Another reason I am overwhelmed by this season is the lack of free play and down time for my children. I never intended my children’s schedules to be so busy. I have always said that I would not over schedule them with various activities. I don’t know how parents (or really the children) do it with multiple sports, Girl/Boy Scouts, Hebrew School/CCD, etc. Generally the rule in our house is one activity per season. We broke that rule in the fall when my daughter decided to participate in both soccer and Girls on the Run. Since GOTR is a character building program that enhances girls’ confidence and I had been coaching it for 5 seasons already, I was thrilled my daughter wanted to participate. However, this spring I should have put the kibosh on it. I had no idea she would be involved in 3 softball teams! But she is insisting and remarked that she liked the looks of her busy schedule because in her words, “It energizes me!” So we will see how it goes.
I fully believe children should have the opportunity for free play. Making up their own games. Unorganized, unstructured, and unsupervised activity. Being the creators of their own rules and consequences. Fighting, decision making, solving problems. ALL. ON. THEIR. OWN. Free play teaches children to make friends, get along with others, learn to handle self control and their emotions, and makes them HAPPY!
Two questions for my readers:
1. What healthy meal ideas do you prepare that travel well or can be prepared ahead and served quickly?
2. How do you encourage free play in your children?
This generation of children in the United States will “live sicker, and die younger than their parents” according to a documentary entitled “A Place at the Table”. There is too much readily available food with fat, sodium, and sugar, and NOT … Continue reading
I recently read a book entitled Redefining Girly by Melissa Atkins Wardy. If you have a daughter or plan on having children someday, it is definitely worth the read. I first heard of this author a couple of years ago through … Continue reading
Holidays. My favorite time of year. NOT. Ok, sorry that was lame, but really I hate the holidays. I always have. Maybe because my parents divorced when I was a toddler, and then my mom and adoptive dad divorced when I was a freshman in college. I never really had the pull between households that most divorced kids have had, but I’ve always felt guilty this time of year. And stressed. And anxious. Just call me the Grinch. Bah humbug!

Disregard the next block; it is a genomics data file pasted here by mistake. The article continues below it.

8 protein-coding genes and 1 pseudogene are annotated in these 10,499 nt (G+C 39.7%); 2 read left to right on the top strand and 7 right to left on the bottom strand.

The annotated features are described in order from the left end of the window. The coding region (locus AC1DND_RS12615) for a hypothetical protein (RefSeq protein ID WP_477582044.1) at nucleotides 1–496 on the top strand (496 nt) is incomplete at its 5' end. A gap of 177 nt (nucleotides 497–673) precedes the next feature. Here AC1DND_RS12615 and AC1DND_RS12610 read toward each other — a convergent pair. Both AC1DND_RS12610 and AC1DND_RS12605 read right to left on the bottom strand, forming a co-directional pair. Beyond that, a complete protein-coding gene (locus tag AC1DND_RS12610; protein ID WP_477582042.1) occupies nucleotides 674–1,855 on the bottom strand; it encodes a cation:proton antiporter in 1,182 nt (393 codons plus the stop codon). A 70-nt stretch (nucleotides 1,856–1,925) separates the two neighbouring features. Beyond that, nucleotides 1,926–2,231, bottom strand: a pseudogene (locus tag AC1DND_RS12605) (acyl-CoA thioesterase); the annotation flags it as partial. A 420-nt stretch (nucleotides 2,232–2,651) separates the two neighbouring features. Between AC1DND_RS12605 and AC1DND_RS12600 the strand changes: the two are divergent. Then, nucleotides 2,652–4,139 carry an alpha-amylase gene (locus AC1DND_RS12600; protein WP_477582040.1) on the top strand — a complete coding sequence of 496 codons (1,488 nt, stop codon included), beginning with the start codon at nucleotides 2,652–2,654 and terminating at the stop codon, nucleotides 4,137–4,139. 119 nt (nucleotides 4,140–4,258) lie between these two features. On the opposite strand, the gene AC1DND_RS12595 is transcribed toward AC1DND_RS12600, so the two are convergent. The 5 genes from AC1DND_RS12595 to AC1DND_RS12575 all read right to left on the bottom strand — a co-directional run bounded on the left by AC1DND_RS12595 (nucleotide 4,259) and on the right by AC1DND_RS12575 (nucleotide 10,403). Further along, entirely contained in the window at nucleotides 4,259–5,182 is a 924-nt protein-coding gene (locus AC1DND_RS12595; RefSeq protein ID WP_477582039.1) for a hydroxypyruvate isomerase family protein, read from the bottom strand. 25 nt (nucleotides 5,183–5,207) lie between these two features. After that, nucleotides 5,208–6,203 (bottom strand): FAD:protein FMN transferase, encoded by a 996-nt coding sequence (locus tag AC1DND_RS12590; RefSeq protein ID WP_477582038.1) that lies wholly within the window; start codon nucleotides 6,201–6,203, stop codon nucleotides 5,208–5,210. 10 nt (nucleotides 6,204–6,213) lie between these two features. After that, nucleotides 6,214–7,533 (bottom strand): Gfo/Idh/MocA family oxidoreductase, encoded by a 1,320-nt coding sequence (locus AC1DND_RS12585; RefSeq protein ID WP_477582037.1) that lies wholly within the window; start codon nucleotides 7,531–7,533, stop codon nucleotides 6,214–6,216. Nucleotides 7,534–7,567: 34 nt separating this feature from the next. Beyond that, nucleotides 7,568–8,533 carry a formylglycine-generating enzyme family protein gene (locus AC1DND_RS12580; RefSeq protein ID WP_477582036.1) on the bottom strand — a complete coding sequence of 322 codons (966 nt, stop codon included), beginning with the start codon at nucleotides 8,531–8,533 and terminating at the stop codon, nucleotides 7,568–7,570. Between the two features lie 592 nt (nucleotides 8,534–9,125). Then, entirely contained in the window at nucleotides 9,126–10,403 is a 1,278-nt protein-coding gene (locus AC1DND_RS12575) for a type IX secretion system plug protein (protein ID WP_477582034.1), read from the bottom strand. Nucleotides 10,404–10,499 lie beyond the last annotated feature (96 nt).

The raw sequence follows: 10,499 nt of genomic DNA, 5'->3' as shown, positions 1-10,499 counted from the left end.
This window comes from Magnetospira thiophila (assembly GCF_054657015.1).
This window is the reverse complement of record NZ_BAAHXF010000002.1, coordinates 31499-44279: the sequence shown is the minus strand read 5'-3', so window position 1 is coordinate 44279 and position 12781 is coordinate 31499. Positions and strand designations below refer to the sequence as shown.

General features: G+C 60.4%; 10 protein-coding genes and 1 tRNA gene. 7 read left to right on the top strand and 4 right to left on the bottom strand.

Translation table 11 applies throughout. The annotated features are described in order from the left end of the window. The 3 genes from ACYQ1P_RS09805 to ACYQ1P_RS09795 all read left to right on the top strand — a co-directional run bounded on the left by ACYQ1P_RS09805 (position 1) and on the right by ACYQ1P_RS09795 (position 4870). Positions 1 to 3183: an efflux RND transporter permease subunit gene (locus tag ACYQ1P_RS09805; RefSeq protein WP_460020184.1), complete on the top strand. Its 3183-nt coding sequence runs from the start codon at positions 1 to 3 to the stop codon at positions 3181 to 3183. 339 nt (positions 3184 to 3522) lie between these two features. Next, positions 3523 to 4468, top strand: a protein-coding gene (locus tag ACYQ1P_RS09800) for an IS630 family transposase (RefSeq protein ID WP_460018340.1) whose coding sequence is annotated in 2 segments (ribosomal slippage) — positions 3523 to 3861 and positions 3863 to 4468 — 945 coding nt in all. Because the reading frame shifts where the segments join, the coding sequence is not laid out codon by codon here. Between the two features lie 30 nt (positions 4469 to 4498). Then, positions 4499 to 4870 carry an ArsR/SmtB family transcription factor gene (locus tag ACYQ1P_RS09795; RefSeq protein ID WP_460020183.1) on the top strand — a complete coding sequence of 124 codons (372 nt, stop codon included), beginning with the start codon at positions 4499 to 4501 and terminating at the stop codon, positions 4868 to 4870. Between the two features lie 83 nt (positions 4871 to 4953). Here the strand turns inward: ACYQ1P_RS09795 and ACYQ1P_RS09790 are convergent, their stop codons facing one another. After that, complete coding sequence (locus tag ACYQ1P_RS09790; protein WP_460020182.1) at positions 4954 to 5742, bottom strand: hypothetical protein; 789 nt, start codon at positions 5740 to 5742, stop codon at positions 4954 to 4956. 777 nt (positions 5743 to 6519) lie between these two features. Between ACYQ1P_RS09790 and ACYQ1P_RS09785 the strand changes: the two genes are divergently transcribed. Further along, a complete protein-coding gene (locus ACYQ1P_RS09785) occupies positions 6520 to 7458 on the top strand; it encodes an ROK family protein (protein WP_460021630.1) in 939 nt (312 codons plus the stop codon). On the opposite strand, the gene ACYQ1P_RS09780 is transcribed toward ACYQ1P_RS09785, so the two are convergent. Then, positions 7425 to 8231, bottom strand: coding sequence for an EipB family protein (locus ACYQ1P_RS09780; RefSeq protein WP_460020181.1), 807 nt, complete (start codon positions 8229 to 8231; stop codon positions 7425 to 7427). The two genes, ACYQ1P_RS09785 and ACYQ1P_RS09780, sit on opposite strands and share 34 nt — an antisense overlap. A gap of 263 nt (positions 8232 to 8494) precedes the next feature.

However, in the last few weeks I have developed a new mantra. “It is what it is”. Some things just can’t be helped. Or fixed. Or made better. Some things just “are”. I am learning to be okay with this. This being life and what life may hand us. I may get angry at first. Raise my voice. Stamp my feet. Use wild hand gestures. But then I take a deep breath, shrug my shoulders, and think to myself, “it is what it is”.
In the last few weeks I have been working for my friend who owns a small business. She called me in a desperate panic to act as her “customer service” rep and respond to customer’s emails. I was appalled at how rude some of the customers were despite my cheery responses letting them know we were “busy little elves” and were knitting their orders as fast as our little fingers could and assured them their orders would get to them in the “Nick” of time. At first I would get that sinking feeling in the pit of my stomach when I feel guilty or anxious, but then I realized these people needed to adopt my mantra. We were not canceling their order. We weren’t telling them we would never send it to them. We were just letting them know it might be a little later than originally noted. I mean, what did they want us to do? It is what it is.
“We rock! We know it! And this is how we show it! Girls on the Run is so much FUN! Woo!” This is how we end each of our Girls on the Run sessions. If you are not familiar with … Continue reading
Technology that is. I can only imagine the looks upon many of your faces right now. Those of you with your multiple technological devices. iPhones, iTouches, iPads, Kindles, Kindle fires. Neither my husband nor I own smart phones, nor do … Continue reading
I love this blog post. There are some great ideas for celebrating your child’s birthday at school without food and without the goodie bags filled with dollar store junk! My favorite is to buy a book, have the child write an inscription, and donate it to the class. Books make excellent gifts for any occasion, especially for children. Books foster good reading habits and encourage children to explore their imagination.
I love this woman’s article. It could have been written by me. I am astonished by some of the comments. But maybe I don’t get sarcasm……
In the last couple years my children’s public elementary school has adopted a “no food” policy for birthday and holiday celebrations due to the increasing amount of children with severe food allergies. While I greatly understand and appreciate this, now … Continue reading
My son started Kindergarten this year and I was thrilled to find out he would be participating in Physical Education classes, as well as music and art. In the past Kindergartners were not given the opportunity to participate in P.E. … Continue reading
Every season I send out a list with healthier snack options, should parents choose to bring snacks for after games. I personally, would love it if the whole sports snacks went away, but I seem to be in the minority. … Continue reading